When was the last time someone took your picture? Yesterday? Today? This week? These days, most cell phones have cameras and people take photographs all the time.

Back when Mary Baker Eddy was growing up, though, photography was brand-new. Before cameras came along, the only way people could record daily life was by drawing or painting people, places, and events. All of that changed in 1827, when Frenchman Joseph Niépee created the first photograph with light-sensitive chemicals. A decade later, his countryman Louis Daguerre made the new art form more widely available with his “daguerreotypes”—images printed on delicate silver-plated copper. People had to sit still for over 20 minutes or else the image would be blurry. Can you imagine having to do that?

Sturdier than daguerreotypes, tintypes were another step before paper photographs. They were printed on thin iron plates coated with lacquer or enamel and could be developed in a few minutes. This meant they were more affordable, although people still had to go to a studio to have one taken. Longyear Museum has a number of tintypes of Baker family members in its collection, including several of Mrs. Eddy.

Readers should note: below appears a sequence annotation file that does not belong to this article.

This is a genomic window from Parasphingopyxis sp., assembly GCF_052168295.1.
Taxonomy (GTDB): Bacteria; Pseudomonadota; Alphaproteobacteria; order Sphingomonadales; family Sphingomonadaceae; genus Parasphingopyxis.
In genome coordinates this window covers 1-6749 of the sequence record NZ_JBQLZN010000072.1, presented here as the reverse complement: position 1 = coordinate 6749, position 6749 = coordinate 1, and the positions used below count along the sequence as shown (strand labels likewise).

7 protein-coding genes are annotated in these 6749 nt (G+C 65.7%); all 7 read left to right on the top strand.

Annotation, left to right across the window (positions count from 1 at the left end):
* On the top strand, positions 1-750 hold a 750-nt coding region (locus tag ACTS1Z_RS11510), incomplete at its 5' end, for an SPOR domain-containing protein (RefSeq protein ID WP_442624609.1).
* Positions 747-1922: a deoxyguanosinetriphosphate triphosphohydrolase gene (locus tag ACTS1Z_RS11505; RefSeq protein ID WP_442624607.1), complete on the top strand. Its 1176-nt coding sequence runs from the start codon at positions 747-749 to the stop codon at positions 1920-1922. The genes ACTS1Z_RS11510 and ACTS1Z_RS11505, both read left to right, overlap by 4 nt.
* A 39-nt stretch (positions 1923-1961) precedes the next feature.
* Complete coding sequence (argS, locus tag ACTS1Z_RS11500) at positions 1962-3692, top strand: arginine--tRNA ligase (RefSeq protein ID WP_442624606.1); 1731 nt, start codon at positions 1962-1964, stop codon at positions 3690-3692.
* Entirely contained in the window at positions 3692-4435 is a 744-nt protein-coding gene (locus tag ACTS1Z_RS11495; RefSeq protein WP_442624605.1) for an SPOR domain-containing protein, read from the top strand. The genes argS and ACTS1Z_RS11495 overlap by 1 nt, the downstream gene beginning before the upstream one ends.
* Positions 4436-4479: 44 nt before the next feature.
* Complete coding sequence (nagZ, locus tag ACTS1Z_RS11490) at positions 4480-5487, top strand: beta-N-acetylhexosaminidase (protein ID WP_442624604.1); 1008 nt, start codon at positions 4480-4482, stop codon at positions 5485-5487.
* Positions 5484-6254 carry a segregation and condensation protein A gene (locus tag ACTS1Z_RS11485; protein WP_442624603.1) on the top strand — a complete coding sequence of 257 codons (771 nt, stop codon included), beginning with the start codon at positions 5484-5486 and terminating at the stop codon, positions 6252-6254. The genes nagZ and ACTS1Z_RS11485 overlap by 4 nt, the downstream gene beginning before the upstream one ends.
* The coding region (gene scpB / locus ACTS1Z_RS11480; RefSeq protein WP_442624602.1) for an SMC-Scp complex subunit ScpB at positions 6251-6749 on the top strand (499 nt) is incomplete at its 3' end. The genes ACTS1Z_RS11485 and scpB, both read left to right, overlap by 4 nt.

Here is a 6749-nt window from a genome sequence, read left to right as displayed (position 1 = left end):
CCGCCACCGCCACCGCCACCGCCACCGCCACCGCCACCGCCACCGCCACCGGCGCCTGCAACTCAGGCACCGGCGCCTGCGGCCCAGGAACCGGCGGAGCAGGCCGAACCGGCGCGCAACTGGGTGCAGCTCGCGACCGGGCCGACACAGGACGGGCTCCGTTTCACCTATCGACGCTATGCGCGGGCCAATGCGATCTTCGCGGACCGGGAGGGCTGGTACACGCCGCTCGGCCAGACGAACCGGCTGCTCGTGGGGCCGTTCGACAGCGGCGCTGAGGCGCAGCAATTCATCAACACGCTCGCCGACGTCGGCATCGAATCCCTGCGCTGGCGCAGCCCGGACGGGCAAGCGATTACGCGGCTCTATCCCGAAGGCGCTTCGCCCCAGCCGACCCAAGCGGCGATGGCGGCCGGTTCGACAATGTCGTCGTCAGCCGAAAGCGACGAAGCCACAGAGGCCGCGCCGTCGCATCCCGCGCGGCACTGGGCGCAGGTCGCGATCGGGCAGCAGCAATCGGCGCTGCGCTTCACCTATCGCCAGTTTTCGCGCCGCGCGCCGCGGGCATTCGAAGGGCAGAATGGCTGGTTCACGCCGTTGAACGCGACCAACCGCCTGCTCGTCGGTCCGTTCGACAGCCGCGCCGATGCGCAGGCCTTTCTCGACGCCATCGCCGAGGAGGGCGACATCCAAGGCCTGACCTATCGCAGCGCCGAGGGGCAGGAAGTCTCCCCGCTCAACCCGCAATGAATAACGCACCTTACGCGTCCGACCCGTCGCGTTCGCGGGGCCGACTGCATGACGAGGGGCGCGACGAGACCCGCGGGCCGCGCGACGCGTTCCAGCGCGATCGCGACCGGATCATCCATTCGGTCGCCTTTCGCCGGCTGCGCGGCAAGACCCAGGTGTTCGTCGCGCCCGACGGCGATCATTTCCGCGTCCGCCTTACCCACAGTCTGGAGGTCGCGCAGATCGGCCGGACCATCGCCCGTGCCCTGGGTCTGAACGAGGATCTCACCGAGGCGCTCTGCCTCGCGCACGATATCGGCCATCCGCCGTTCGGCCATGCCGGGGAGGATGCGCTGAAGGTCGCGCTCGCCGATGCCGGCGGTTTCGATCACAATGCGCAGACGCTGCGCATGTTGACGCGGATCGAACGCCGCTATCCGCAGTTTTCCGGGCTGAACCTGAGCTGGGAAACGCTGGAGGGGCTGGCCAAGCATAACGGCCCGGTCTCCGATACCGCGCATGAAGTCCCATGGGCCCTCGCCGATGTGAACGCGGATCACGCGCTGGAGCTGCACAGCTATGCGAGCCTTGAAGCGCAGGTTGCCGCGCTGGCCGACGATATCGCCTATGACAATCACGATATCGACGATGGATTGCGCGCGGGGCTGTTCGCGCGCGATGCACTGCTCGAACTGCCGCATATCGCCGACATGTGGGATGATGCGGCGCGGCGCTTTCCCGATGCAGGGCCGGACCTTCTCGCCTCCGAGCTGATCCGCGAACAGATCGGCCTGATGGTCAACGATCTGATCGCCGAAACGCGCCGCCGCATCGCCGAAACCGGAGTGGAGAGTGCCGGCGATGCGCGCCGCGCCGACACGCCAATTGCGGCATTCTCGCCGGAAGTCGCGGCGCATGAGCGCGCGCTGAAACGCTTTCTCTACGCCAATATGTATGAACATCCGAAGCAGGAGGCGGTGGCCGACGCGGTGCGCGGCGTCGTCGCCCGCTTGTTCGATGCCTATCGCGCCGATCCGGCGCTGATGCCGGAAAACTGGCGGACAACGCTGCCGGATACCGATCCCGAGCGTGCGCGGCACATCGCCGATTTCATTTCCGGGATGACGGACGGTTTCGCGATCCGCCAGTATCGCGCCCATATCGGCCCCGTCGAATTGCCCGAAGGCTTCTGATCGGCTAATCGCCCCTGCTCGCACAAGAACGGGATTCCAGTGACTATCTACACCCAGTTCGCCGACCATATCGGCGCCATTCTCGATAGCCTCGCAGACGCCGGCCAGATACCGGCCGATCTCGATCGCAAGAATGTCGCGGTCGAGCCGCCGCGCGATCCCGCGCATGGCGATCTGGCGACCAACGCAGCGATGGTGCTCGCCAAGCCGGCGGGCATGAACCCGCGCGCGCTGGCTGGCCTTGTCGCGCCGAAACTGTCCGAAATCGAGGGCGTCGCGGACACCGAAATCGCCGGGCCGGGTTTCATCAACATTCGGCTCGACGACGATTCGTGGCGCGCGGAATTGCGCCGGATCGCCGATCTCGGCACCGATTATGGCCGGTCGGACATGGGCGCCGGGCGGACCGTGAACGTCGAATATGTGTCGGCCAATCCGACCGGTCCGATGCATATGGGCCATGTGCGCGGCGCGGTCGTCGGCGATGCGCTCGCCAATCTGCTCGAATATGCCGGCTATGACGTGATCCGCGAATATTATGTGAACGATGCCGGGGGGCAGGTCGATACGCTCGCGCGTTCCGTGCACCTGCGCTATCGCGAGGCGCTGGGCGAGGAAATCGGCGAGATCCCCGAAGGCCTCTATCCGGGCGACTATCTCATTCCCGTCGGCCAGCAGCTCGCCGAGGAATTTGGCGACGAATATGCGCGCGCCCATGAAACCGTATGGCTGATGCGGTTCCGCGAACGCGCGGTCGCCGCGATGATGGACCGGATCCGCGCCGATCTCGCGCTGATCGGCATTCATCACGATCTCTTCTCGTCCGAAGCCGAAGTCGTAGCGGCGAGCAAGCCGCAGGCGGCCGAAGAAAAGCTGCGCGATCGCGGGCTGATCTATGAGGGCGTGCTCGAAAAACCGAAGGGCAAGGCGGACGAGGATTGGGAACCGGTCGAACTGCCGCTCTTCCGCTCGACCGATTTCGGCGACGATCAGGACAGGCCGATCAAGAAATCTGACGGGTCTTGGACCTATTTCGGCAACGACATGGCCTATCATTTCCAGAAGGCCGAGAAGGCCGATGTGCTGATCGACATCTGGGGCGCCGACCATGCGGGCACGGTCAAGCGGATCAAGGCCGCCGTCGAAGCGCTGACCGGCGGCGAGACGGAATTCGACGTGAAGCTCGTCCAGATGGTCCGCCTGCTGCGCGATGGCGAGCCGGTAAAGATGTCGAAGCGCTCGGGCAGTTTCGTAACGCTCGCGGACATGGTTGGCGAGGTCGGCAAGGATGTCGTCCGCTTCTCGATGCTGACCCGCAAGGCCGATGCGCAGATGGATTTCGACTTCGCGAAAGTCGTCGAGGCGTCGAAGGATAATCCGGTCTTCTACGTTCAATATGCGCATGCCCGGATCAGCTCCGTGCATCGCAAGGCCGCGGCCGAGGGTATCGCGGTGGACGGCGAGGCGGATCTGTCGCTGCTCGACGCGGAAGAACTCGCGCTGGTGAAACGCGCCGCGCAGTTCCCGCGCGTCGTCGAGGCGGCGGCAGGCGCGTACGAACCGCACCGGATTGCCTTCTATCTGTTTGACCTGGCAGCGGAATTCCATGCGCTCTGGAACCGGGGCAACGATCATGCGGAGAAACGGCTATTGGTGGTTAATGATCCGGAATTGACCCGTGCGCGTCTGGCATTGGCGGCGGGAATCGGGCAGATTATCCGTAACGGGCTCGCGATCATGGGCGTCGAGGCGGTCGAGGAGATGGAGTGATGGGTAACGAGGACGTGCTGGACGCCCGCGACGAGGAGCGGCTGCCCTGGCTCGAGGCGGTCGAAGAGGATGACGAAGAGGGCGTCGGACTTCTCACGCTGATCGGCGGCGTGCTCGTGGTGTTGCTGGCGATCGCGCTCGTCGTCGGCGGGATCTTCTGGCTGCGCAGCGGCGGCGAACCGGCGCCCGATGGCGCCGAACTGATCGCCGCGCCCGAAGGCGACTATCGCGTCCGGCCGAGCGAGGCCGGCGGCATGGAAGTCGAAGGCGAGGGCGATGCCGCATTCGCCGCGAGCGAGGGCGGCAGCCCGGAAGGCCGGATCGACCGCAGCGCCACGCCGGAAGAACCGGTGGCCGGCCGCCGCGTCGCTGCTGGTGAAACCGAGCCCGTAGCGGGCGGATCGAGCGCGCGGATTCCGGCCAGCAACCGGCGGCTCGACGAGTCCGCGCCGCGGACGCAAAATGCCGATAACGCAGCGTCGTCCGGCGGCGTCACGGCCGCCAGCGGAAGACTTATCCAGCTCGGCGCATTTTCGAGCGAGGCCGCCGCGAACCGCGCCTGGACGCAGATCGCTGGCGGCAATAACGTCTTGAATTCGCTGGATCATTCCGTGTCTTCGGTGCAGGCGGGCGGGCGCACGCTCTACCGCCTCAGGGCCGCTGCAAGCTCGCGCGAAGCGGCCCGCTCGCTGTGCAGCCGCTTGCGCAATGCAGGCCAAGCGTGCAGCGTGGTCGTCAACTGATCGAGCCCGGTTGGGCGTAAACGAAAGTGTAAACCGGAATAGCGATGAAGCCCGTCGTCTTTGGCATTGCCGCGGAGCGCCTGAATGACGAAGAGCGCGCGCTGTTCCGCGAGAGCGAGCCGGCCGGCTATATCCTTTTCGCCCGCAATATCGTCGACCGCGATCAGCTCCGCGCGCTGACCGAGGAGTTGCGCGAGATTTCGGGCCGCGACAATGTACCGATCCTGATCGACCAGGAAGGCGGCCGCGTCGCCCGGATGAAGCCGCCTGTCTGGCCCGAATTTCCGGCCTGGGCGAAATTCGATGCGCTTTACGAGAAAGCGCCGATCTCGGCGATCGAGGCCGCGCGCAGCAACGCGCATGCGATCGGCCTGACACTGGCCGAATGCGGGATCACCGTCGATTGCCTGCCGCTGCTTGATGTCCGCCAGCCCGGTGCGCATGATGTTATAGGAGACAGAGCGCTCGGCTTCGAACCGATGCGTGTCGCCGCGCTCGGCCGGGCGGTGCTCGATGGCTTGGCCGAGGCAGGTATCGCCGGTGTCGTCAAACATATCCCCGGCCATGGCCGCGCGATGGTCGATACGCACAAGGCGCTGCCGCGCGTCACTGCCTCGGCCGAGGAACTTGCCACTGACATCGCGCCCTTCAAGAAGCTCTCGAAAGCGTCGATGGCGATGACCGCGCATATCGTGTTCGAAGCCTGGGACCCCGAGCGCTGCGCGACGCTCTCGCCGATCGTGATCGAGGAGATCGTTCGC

Decades later, by the time Mrs. Eddy lived at Pleasant View, her home in Concord, New Hampshire, and later at 400 Beacon Street, her final home in Chestnut Hill, Massachusetts, cameras like the one shown here had become commonplace. Ordinary people could own them and pursue photography as a hobby. Some of those who did so lived alongside Mrs. Eddy, helping her in her work as the Discoverer, Founder, and Leader of Christian Science.

The hundreds of photographs these men and women took give us a window into history. A number of their pictures are shown in this gallery below. Looking at them, we know a little more about how Mrs. Eddy and her household lived over 100 years ago.

Click on the thumbnails below and scroll through to see larger images and captions.